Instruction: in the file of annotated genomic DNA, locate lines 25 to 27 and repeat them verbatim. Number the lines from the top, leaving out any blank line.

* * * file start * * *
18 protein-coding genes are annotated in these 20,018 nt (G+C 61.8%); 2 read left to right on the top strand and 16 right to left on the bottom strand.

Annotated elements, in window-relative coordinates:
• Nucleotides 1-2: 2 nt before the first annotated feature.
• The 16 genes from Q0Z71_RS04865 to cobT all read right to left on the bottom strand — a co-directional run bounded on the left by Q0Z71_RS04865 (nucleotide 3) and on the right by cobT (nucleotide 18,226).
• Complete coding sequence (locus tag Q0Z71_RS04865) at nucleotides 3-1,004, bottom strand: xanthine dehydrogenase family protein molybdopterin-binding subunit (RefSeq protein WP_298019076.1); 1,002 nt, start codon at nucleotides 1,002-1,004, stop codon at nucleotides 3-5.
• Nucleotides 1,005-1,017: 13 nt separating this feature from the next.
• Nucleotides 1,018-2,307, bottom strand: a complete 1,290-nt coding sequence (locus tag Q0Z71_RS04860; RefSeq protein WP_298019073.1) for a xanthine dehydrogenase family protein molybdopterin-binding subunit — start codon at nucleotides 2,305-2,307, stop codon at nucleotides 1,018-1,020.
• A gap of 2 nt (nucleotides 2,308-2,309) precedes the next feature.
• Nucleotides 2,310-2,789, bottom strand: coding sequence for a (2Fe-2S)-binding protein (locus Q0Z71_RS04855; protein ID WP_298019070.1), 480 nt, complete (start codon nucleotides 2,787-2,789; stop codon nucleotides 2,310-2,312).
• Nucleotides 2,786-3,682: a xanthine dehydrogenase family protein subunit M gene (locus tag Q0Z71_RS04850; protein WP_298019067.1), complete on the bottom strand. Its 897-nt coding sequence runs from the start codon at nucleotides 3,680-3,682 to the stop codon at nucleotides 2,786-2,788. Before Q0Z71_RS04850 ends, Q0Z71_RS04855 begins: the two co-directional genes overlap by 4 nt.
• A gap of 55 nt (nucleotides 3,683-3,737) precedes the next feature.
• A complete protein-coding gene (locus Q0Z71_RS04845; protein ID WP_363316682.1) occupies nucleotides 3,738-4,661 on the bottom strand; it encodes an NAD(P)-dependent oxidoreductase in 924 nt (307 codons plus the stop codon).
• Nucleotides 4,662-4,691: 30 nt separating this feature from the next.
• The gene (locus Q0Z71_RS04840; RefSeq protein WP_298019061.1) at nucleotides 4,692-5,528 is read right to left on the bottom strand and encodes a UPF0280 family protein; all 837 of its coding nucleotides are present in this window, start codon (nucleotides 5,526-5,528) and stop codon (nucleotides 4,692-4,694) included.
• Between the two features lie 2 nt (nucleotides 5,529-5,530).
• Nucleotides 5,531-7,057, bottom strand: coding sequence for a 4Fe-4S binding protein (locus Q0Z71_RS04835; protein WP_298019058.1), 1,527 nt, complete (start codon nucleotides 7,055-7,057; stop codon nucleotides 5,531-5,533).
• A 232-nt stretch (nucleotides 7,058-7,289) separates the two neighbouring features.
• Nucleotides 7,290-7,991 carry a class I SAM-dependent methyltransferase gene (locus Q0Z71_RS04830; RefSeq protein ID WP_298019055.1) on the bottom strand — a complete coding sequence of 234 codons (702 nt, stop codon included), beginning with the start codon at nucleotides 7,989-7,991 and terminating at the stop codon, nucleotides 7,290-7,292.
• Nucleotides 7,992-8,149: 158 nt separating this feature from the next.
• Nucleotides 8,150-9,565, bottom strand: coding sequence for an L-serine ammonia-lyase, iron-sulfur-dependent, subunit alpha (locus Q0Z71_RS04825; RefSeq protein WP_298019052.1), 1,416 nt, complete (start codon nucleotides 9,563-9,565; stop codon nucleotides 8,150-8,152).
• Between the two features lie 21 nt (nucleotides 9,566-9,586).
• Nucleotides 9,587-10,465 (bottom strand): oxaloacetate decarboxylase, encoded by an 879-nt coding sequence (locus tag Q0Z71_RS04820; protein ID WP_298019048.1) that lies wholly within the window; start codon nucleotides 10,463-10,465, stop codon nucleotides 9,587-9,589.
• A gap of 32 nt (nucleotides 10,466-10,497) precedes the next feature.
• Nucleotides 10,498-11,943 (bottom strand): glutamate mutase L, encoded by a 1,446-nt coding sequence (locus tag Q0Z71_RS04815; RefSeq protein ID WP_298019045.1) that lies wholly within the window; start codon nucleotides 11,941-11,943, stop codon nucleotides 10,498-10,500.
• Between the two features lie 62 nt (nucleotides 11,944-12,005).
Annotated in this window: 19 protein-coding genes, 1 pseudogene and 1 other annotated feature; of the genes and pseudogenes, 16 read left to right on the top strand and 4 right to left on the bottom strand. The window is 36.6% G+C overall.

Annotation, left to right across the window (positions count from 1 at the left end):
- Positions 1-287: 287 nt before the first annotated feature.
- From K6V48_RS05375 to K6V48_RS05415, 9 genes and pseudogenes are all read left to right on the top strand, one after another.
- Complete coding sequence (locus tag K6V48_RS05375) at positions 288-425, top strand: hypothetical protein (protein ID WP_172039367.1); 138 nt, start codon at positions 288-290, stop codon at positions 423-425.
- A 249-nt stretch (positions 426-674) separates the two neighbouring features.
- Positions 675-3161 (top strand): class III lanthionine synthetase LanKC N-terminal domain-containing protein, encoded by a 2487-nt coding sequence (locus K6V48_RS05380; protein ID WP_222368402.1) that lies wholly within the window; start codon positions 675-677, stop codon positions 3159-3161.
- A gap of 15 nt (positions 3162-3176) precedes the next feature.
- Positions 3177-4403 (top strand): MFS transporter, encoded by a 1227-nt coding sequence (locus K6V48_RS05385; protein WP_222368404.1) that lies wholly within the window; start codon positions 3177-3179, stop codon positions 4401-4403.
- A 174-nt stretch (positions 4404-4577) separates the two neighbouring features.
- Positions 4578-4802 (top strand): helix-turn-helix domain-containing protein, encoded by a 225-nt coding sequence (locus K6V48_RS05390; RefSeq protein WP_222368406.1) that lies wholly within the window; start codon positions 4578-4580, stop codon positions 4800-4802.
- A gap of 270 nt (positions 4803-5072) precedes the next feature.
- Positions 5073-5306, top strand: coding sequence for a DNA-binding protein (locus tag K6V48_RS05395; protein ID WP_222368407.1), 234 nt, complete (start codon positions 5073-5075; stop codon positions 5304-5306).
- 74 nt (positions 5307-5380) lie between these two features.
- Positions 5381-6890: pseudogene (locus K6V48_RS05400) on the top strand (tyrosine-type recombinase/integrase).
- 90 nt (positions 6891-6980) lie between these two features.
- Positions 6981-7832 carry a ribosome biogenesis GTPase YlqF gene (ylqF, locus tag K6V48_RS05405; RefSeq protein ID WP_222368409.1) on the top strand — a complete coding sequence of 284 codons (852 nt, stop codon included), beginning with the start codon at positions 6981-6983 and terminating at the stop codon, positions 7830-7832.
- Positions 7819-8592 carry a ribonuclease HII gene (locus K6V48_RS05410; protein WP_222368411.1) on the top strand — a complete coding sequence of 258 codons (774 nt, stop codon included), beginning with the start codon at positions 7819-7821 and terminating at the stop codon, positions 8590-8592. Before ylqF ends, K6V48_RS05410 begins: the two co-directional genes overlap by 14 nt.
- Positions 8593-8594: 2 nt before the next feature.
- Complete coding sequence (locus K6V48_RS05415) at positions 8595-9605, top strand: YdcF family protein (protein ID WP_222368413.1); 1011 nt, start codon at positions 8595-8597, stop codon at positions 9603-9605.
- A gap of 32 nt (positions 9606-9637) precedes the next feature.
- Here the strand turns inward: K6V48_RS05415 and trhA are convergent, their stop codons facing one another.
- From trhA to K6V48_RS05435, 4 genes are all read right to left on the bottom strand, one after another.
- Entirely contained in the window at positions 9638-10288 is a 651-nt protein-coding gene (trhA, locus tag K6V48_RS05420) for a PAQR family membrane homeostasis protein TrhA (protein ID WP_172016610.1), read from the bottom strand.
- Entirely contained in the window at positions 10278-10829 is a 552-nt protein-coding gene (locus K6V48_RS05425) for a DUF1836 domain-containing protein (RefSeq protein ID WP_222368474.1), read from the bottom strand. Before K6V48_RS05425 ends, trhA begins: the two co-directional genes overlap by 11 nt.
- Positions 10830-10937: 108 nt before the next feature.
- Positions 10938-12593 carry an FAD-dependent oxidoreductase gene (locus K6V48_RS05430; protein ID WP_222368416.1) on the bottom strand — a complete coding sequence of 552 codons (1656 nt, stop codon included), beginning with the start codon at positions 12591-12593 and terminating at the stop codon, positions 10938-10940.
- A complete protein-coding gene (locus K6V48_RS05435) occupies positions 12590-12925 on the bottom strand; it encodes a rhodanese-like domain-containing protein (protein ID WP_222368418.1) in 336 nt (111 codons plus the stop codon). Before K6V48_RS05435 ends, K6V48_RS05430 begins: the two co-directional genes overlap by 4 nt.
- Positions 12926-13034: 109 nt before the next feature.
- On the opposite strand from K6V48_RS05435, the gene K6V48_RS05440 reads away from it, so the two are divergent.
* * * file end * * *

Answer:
• Between the two features lie 62 nt (nucleotides 11,944-12,005).
Annotated in this window: 19 protein-coding genes, 1 pseudogene and 1 other annotated feature; of the genes and pseudogenes, 16 read left to right on the top strand and 4 right to left on the bottom strand. The window is 36.6% G+C overall.

Annotation, left to right across the window (positions count from 1 at the left end):